Purén is a city (2002 pop. 12,868) and commune in Malleco Province of La Araucanía Region, Chile. It is located in the west base of the Nahuelbuta mountain range (650 km. south of Santiago). The economical activity of Purén is based in forest exploitation and agriculture. The most characteristic product of Purén is the white strawberry which is one of two species of strawberry that were hybridized to create the modern garden strawberry.
Fort of Purén with the town in background
|Coordinates (city): Coordinates:|
|• Alcalde||Benigno Quiñones Lara (PDC)|
|• Total||464.9 km2 (179.5 sq mi)|
|Elevation||88 m (289 ft)|
|• Density||25/km2 (66/sq mi)|
|Time zone||UTC−4 (CLT)|
|• Summer (DST)||UTC−3 (CLST)|
|Area code(s)||country 56 + city 45|
San Juan Bautista de Purén was a fort founded by Juan Gomez de Almagro, by order of the Governor of Chile Pedro de Valdivia, almost in the center of the northwest part of the valley of Purén, a little more than a kilometer from the left bank of the Purén River in the Purén valley and about six kilometers to the northeast of the present city of Purén.
This fort was abandoned on the death of Pedro de Valdivia but was reoccupied by García Hurtado de Mendoza, after a bitter campaign with the followers of Caupolicán on May 20, 1558. Guanoalca captured and burned it in 1586. Rebuilt by Governor Alonso de Sotomayor in 1589, it received some improvements but it was always harassed by the Mapuche, and was again abandoned and set afire by them in the 1598 Mapuche rising that exploded after the Disaster of Curalaba.
The fort was again restored under the governor Alonso Garcia Ramon in 1609, lost again and rebuilt by governor Alonso de Ribera in 1613 and was again abandoned in 1624. So it remained until 1665, when governor Francisco de Meneses Brito again built a fort there and repopulated it. Finally in 1723, Governor Gabriel Cano de Aponte decided to order its demolition and permanent abandonment, moving the garrison to the fort of San Carlos de Purén called Purén Nuevo (New Purén), on the Bio Bio River. The old ruins continued to be known as Old Purén and those ruins were still to be seen in the 1890s.
On November 24, 1868, a new fort was built in Puren, located at 38° 04' Lat. and 73° 06' Lon., between the brooks Nahuelco and Panqueco, a little more than three kilometers from the south or right bank of the upper part of the Purén River. To the northeast on the opposite shore of the Purén river is the location that the old Purén fortress occupied. A village had sprung up next to the fort by the 1890s following the occupation of Araucania.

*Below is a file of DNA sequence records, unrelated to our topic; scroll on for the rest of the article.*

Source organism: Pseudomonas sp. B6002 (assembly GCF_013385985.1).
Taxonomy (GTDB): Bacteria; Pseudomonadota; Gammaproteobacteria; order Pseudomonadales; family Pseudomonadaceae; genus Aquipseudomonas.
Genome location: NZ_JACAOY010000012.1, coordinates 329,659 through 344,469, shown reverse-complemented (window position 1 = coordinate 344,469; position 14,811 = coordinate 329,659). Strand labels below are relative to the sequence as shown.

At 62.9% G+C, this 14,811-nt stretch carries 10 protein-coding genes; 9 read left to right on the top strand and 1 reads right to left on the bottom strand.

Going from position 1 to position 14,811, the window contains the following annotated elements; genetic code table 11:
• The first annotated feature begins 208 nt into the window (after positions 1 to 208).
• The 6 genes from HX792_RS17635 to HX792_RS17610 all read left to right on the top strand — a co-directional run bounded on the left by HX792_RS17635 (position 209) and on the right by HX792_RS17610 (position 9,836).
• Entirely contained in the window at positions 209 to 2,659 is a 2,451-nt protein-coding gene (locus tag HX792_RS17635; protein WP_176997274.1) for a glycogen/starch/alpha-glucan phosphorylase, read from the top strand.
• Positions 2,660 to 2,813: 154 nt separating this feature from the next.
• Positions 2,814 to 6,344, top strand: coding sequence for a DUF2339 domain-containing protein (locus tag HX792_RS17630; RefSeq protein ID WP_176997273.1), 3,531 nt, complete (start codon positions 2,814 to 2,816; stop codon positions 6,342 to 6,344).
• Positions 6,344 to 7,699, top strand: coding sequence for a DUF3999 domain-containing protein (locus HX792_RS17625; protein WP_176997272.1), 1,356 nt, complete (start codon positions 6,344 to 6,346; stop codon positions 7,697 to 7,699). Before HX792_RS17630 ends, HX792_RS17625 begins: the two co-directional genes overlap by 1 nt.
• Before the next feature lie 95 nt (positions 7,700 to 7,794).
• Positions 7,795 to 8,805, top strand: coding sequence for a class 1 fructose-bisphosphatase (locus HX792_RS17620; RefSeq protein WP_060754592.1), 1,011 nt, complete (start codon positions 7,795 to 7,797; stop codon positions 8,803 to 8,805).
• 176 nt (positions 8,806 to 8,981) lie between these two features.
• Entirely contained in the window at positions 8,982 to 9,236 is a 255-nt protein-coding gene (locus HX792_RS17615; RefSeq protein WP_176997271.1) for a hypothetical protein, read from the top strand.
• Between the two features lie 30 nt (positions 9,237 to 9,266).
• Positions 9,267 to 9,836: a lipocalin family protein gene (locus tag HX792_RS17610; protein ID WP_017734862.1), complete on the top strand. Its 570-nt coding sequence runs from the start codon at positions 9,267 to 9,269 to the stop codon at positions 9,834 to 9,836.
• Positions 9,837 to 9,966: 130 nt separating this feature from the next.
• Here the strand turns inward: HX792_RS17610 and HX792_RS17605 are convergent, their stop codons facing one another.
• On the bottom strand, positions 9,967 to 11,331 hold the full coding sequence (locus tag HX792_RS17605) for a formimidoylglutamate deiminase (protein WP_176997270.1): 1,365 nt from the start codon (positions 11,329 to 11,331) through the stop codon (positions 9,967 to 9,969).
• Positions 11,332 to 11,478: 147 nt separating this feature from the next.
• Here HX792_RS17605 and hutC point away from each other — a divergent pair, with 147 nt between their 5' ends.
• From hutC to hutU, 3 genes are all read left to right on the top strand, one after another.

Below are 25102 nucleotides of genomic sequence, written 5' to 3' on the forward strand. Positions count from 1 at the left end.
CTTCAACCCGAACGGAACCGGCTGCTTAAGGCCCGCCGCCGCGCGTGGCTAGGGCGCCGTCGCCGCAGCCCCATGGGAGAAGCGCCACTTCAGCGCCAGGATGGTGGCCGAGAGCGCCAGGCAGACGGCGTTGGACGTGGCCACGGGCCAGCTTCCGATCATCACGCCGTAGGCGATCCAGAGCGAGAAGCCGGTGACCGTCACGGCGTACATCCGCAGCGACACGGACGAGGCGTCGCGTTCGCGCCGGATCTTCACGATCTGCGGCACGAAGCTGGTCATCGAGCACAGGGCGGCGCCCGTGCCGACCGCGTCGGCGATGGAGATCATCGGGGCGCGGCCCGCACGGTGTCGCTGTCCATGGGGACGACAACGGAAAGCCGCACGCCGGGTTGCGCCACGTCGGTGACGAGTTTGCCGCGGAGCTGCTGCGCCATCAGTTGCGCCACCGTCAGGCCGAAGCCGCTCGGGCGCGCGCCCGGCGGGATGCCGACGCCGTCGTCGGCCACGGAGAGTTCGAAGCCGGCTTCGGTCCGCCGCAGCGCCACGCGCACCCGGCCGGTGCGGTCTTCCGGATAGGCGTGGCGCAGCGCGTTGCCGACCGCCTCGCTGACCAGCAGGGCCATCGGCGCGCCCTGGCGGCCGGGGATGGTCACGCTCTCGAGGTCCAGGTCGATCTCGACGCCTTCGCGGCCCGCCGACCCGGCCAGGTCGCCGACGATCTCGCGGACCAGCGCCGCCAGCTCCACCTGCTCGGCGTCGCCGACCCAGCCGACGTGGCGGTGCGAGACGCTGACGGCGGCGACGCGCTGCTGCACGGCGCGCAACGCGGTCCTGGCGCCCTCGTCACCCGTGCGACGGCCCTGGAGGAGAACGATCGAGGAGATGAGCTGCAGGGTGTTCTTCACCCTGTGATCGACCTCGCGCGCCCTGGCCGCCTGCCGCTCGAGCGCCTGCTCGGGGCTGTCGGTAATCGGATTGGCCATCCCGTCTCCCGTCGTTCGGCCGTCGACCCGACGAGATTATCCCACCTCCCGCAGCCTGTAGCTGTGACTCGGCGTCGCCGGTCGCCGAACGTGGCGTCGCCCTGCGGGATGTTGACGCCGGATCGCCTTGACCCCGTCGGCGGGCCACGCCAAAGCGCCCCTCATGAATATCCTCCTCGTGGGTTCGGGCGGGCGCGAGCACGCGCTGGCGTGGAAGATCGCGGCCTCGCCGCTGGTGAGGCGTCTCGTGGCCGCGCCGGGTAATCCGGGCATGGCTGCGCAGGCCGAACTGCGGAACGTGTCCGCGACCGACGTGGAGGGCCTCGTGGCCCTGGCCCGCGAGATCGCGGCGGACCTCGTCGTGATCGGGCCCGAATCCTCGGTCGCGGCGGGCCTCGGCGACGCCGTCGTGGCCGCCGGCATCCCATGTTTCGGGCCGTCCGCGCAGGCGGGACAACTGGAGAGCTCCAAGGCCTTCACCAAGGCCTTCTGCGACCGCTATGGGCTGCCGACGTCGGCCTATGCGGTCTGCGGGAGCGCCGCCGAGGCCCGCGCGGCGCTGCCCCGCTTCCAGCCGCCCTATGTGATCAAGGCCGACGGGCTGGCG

According to the 2002 census of the National Statistics Institute, Purén spans an area of 464.9 km2 (179 sq mi) and has 12,868 inhabitants (6,408 men and 6,460 women). Of these, 7,604 (59.1%) lived in urban areas and 5,264 (40.9%) in rural areas. Between the 1992 and 2002 censuses, the population fell by 7.5% (1,049 persons).
As a commune, Purén is a third-level administrative division of Chile administered by a municipal council, headed by an alcalde who is directly elected every four years. The 2008-2012 alcalde is Benigno Quiñones Lara (PDC).
Within the electoral divisions of Chile, Purén is represented in the Chamber of Deputies by Gonzalo Arenas (UDI) and Mario Venegas (PDC) as part of the 48th electoral district, (together with Angol, Renaico, Collipulli, Ercilla, Los Sauces, Lumaco and Traiguén). The commune is represented in the Senate by Alberto Espina Otero (RN) and Jaime Quintana Leal (PPD) as part of the 14th senatorial constituency (Araucanía-North).
- "Asociación Chilena de Municipalidades" (in Spanish). Archived from the original on 19 April 2011. Retrieved 23 February 2011.
- "National Statistics Institute" (in Spanish). Retrieved 23 February 2010.
- Francisco Solano Asta Buruaga, Diccionario geográfico de la República de Chile, Purén
- Francisco Solano Asta Buruaga, Diccionario geográfico de la República de Chile, Purén. — Aldea y fuerte
- Dillehay, Tom, Monuments, Empires, and Resistance: The Araucanian Polity and Ritual Narratives (Cambridge University Press, Washington, 2007)